The psychic should have seen it coming.
A former mental health CEO in Michigan was sentenced this week to at least 32 months in prison for stealing some half a million dollars from the public agency he led for 25 years and giving it all to a palm reader, according to the state Attorney General’s Office.
Ervin “Erv” Brinker, 69, pleaded guilty in November to two counts of Medicaid fraud conspiracy and one count of embezzlement related to a scheme involving paying $510,000 in fake contracts to Tommy Eli and Julie Davis, a married couple and owners of a psychic shop in Key West, Florida.
The check was sent to 606 Duval St., Key West, Florida, to a storefront nestled between Linda’s Key West, where tourists could pick up a tie-dye souvenir shirt or a bong, and a shack selling “Garcia Cigars.” A glass sign hung in the window, with “Psychic” written in cursive, sheer white curtains draped around it, a model hand surrounded by amethyst crystals resting on the ledge.
As part of his plea, Brinker agreed to pay $1,020,000 in restitution, the total he stole from taxpayers, as well as a civil penalty in the same amount. Brinker also forfeited a $2 million public pension with the plea.
Until his firing in February of 2015, Brinker had made a name for himself as the trusted CEO of Summit Pointe in Battle Creek, Michigan, which provides mental and behavioral health care to Medicaid patients.
The Battle Creek Enquirer dug into Summit Pointe’s public records last year and unearthed three payments to Eli for “consulting services” between May 2011 and November 2012. The payments were made after fulfilment of a vague consulting contract. The services included “executive succession consultation and coaching,” recommending “financial options and opportunities for business success” and “consultation to the CEO regarding federal and state healthcare system changes.”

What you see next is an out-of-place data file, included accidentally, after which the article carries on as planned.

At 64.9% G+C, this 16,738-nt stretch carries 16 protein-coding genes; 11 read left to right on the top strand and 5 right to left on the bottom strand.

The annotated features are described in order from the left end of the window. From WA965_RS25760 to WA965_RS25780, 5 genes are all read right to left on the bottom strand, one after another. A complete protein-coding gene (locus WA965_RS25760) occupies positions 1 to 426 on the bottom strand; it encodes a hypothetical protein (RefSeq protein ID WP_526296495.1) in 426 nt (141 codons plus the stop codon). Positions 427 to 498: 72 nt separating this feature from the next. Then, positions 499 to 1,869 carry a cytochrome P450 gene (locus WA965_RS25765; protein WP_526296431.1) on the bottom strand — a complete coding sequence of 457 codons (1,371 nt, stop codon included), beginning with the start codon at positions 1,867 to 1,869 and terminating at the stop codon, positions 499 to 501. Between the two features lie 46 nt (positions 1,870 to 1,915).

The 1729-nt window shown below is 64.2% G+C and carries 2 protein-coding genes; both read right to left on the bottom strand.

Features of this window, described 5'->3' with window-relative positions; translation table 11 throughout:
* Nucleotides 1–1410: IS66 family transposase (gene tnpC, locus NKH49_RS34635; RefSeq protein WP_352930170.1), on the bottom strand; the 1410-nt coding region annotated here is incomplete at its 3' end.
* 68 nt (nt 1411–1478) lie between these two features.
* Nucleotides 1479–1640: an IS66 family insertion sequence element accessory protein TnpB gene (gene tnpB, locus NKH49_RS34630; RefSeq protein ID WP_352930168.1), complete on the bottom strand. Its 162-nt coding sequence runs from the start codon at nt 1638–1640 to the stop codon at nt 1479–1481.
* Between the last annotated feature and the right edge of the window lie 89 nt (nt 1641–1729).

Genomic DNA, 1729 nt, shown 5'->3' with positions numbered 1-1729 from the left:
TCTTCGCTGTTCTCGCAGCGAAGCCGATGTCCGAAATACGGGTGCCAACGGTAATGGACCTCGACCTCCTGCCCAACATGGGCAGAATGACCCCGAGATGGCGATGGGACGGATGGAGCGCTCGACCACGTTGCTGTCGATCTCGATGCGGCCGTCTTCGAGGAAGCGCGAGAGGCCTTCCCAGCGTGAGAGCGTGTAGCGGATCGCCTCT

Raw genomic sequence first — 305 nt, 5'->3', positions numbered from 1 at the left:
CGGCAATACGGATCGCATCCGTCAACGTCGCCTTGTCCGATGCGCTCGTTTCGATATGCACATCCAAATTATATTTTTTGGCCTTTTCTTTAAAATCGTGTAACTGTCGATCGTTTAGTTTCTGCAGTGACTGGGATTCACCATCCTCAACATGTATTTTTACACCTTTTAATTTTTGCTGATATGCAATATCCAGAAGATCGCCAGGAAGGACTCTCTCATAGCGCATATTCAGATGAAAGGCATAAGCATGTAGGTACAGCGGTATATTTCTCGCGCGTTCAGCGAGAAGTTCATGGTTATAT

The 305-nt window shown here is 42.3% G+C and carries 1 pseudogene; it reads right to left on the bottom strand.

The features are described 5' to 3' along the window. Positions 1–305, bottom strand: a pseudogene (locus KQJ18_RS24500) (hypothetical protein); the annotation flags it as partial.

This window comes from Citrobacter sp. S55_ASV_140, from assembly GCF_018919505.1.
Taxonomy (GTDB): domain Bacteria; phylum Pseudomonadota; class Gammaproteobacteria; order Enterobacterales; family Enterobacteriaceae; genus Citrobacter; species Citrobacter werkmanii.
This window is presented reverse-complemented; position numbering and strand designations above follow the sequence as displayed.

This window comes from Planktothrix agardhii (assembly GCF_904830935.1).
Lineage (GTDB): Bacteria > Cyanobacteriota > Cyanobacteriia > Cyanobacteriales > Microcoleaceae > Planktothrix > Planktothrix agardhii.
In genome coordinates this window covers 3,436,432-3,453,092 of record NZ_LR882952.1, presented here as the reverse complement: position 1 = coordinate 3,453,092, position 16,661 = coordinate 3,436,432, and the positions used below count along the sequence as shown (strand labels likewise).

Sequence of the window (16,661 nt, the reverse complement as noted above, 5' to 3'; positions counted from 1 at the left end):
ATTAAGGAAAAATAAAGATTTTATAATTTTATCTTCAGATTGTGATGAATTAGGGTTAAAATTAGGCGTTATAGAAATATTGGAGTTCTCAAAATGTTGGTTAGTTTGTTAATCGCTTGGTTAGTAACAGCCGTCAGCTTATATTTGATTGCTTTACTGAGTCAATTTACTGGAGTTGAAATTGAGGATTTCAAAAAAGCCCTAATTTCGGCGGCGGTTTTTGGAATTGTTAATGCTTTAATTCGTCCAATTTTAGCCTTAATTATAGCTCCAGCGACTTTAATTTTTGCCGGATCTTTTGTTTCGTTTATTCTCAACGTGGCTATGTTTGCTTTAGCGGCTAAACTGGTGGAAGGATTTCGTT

The only record received in return for this half-million was a one-page letter, reported the Battle Creek Enquirer, titled “an overview of the consultation services provided this year.”
The advice Brinker received for his felonious abuse of the public trust included the kind of opaque gobbledigook that psychics are so known for. “There will continue to be challenges,” Eli wrote. “Stay focused,” “Choose the right person, rather than settle for someone,” and “Things will change dramatically at the end of 2013. Continue to provide leadership.”
According to his attorney, Matt Vicari, Brinker is a kind of victim as well. Vicari told the judge Brinker was “clearly sorry and remorseful,” that he was in effect, addicted to the psychic and said he was receiving professional help for his “psychological dependence,” according to reports. Vicari also said that Brinker had paid the clairvoyants even more using his own money.
“I pushed it too hard and too far, and inappropriately used those dollars and for that, I am sorry,” Brinker said at sentencing. “Knowing what I know now, I wouldn’t do it again.”
What that kind of money buys in psychic services is unclear, but “Brinker talked to [Davis] every day” by phone, Megan Hawthorne, deputy press secretary for the Michigan Attorney General’s Office, told The Daily Beast.
“We’ll never know what he was thinking when he was doing that,” Hawthorne said. “I would be very curious to know what she was saying.”
We may never know. Getting in touch with Eli and Davis has been difficult. Public records show Eli owned an astrology shop on Locust Street in Philadelphia before making his way down south.
“The place seems to be open, but there’s a closed sign on the door,” said Gary Kelly, owner of Moe’s Barber & Gun Shop across the street from their Key West shop. “The Christmas stuff is still up in the window.”
Kelly said he didn’t know the people who owned it, though. “Back in the ’70s we used to know everybody,” but now businesses on the strip pop up and leave so quickly, there’s no use, he said.
Family members of the pair replied “no comment” when called to inquire about their whereabouts, as did Gigi Costello, a licensed fortune teller in Fort Lauderdale, Florida with familial ties to Eli. When asked whether she had supplied Brinker with psychic services, Costello said, “No, ma’am.”
The art gallery, the hookah bar, and several neighboring businesses on the tourist strip hung up on The Daily Beast when called asking for the psychics.
Phone numbers registered to the pair’s businesses and homes are disconnected.
The calls to numbers that worked went unanswered. Psychic vibes were not returned.